6. ## Re: First complete test - High CH

The Florida sunshine part makes.
How about temperature? Does that affect the CYA and FC levels I should run or is sunshine/UV rays the biggest factor?

7. ## Re: First complete test - High CH

Temperature can have an effect on FC consumption along with direct sunlight. You'll need to monitor how much FC is being used during the day to see if you are losing too much. We usually like to see a daily FC loss around 2-3 ppm per day (+/- about .5 ppm). When you start losing up around 4ppm or more per day, it might mean that there's not enough FC protection from the sun (CYA too low) or there is algae in the water (even if you don't actually see it). Raising your CYA slightly as recommended above should help protect your FC from the sun and should take some stress off of your SWG. If you find that you are losing too much FC though, or your SWG can't produce enough FC to maintain a good level of about 4-6 ppm during the day, you may have the beginning signs of algae. In that case, you may need to perform an overnight chlorine loss test to check for algae.

8. ## Re: First complete test - High CH

Excellent. Thanks.

9. ## Re: First complete test - High CH

Originally Posted by Texas Splash
To manage a pool with relatively high CH levels, you'll need to manage pH, TA, and CH together for an optimum CSI level on the Poolmath calculator . When you have time, do this little experiment. Go to the Poolmath calculator and look at the CSI row (3rd from the bottom). Make note of your current test numbers. Now the experiment ... watch that CSI number as you increase or decrease pH and/or TA a bit. Just try it. Watch how quickly that CSI number changes when you let pH and/or TA go up and down. You want that CSI close to zero (neutral). When the CSI gets close to or over .6, you can get scale in your pool, when it gets too low (negative -.6, it can damage your plaster. By managing that CSI number you will do fine. When the next round of FL rains hit you, try to use that fresh water to your advantage, but always keep an eye on the CSI number so you know how to adjust pH and TA. Hope that helps.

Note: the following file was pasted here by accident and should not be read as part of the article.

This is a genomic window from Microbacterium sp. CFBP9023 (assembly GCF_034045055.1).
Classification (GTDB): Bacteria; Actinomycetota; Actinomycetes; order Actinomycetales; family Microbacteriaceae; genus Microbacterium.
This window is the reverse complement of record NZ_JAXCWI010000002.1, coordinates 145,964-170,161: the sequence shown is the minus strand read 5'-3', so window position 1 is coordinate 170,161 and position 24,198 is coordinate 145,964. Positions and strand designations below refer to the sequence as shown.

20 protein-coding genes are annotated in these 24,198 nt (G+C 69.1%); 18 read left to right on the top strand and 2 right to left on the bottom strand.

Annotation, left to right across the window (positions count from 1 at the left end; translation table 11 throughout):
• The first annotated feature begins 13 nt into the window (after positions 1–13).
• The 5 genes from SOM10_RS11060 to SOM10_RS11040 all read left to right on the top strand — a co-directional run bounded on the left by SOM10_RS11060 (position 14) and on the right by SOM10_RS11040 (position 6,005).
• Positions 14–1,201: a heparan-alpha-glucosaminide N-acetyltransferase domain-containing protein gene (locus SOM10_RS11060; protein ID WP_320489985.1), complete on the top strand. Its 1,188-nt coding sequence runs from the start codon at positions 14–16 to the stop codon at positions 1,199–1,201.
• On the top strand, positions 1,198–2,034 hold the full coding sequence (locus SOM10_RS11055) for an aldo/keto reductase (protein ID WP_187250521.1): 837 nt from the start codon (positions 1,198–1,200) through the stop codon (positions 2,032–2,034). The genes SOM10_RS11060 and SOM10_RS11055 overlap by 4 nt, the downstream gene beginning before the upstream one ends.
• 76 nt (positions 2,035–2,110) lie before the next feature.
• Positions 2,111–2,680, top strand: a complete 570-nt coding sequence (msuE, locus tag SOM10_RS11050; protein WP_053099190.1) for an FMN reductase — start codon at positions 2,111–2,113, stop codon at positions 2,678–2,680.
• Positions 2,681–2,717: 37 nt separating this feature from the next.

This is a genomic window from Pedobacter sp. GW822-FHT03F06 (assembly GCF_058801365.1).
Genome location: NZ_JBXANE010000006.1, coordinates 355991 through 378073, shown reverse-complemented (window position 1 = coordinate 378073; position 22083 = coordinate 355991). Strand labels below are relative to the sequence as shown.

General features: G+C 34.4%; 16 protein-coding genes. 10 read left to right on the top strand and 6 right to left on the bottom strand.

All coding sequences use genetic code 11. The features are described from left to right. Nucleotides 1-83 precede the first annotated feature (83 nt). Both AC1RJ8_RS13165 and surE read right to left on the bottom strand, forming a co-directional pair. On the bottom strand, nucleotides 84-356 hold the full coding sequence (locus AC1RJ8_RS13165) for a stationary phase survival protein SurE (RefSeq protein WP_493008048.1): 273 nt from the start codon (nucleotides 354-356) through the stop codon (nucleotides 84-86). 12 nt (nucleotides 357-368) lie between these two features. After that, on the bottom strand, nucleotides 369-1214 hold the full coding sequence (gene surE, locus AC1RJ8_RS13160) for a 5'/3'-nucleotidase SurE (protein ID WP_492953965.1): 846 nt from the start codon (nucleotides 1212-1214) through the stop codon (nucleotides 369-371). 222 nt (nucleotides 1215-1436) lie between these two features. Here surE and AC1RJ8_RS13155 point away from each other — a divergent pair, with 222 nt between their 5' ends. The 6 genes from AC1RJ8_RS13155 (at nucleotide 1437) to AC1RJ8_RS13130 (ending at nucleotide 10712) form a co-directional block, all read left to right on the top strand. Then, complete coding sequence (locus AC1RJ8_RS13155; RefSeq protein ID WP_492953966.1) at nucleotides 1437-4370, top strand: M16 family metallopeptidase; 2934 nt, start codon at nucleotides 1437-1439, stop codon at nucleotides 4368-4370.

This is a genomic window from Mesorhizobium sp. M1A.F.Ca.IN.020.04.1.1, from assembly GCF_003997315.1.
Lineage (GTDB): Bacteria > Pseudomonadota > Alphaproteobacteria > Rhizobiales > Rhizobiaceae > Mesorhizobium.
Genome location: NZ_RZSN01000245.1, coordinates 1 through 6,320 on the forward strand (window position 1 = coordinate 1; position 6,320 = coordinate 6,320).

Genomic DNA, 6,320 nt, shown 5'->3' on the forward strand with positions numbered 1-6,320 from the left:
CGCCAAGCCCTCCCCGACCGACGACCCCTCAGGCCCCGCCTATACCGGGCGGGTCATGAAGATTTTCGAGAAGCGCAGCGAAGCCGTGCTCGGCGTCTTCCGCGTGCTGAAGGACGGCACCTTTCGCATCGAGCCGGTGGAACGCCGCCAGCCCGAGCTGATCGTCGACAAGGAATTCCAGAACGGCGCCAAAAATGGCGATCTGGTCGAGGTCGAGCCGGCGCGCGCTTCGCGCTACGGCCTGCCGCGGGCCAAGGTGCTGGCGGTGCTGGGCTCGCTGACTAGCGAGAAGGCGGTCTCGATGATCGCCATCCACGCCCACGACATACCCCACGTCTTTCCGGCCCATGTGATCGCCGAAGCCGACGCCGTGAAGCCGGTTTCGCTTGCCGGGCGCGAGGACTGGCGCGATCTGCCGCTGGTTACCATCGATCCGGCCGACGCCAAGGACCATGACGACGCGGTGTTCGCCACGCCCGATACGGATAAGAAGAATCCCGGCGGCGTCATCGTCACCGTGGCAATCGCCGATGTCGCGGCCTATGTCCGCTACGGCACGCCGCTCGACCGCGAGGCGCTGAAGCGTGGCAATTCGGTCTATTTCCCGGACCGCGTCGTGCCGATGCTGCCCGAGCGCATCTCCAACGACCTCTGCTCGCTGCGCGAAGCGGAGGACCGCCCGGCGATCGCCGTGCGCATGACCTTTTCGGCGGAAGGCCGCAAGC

- - - Updated - - -

While I'm at it, your CYA is low. For a SWG pool, your CYA should be 70-80 with an FC around 5-6 to avoid getting algae. You may want to jump on that fairly quickly.

- - - Updated - - -

I experimented as well on the calculator, and for your pool, your current numbers show a CSI of about -.57. But if you raise the pH to 7.5 and TA to 50, your CSI goes to -0.1. Jut something to think about.
Ok. I've been experimenting with this and I am a lil confused.

If I raise PH to 7.5 and TA to 100, the CSI will go down to -0.05 at 550 CH which is what I currently have. If I keep PH at 7.4 and TA at 80 but reduce CH to 350 CSI turns to -0.46.
Does this mean it is better I run the pool at 550 CH with higher PH and TA than lowering CH to 350 while keeping a PH of 7.4 and TA of 80?

The Troublefreepool suggested levels yield a CSI of -0.46. Isn't close to zero supposed to be best?
Not sure I understand.

PoolMath screenshot

2015-10-02_2008 - CrownImperial's library

10. ## Re: First complete test - High CH

Originally Posted by Tango Zulu
Ok. I've been experimenting with this and I am a lil confused.